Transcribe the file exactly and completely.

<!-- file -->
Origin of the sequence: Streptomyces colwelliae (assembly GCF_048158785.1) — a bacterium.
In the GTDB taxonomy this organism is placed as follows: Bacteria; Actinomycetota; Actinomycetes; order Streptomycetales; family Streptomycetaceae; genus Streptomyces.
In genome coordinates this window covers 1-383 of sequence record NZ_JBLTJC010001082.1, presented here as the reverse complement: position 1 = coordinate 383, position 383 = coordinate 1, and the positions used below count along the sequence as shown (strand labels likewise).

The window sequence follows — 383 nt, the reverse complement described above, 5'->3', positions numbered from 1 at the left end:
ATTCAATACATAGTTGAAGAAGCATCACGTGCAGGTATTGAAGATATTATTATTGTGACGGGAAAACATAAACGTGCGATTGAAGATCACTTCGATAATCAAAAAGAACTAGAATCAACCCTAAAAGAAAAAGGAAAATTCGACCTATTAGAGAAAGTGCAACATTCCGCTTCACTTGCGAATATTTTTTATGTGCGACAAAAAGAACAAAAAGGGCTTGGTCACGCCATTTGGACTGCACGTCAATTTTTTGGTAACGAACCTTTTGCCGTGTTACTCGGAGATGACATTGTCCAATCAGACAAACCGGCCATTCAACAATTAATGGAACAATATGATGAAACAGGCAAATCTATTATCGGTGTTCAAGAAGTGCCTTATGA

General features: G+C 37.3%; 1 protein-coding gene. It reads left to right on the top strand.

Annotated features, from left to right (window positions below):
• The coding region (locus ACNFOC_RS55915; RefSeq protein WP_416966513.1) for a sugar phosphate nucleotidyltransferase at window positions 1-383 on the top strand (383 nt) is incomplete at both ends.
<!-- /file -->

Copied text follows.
Origin of the sequence: Streptomyces colwelliae (assembly GCF_048158785.1) — a bacterium.
In the GTDB taxonomy this organism is placed as follows: Bacteria; Actinomycetota; Actinomycetes; order Streptomycetales; family Streptomycetaceae; genus Streptomyces.
In genome coordinates this window covers 1-383 of sequence record NZ_JBLTJC010001082.1, presented here as the reverse complement: position 1 = coordinate 383, position 383 = coordinate 1, and the positions used below count along the sequence as shown (strand labels likewise).

The window sequence follows — 383 nt, the reverse complement described above, 5'->3', positions numbered from 1 at the left end:
ATTCAATACATAGTTGAAGAAGCATCACGTGCAGGTATTGAAGATATTATTATTGTGACGGGAAAACATAAACGTGCGATTGAAGATCACTTCGATAATCAAAAAGAACTAGAATCAACCCTAAAAGAAAAAGGAAAATTCGACCTATTAGAGAAAGTGCAACATTCCGCTTCACTTGCGAATATTTTTTATGTGCGACAAAAAGAACAAAAAGGGCTTGGTCACGCCATTTGGACTGCACGTCAATTTTTTGGTAACGAACCTTTTGCCGTGTTACTCGGAGATGACATTGTCCAATCAGACAAACCGGCCATTCAACAATTAATGGAACAATATGATGAAACAGGCAAATCTATTATCGGTGTTCAAGAAGTGCCTTATGA

General features: G+C 37.3%; 1 protein-coding gene. It reads left to right on the top strand.

Annotated features, from left to right (window positions below):
• The coding region (locus ACNFOC_RS55915; RefSeq protein WP_416966513.1) for a sugar phosphate nucleotidyltransferase at window positions 1-383 on the top strand (383 nt) is incomplete at both ends.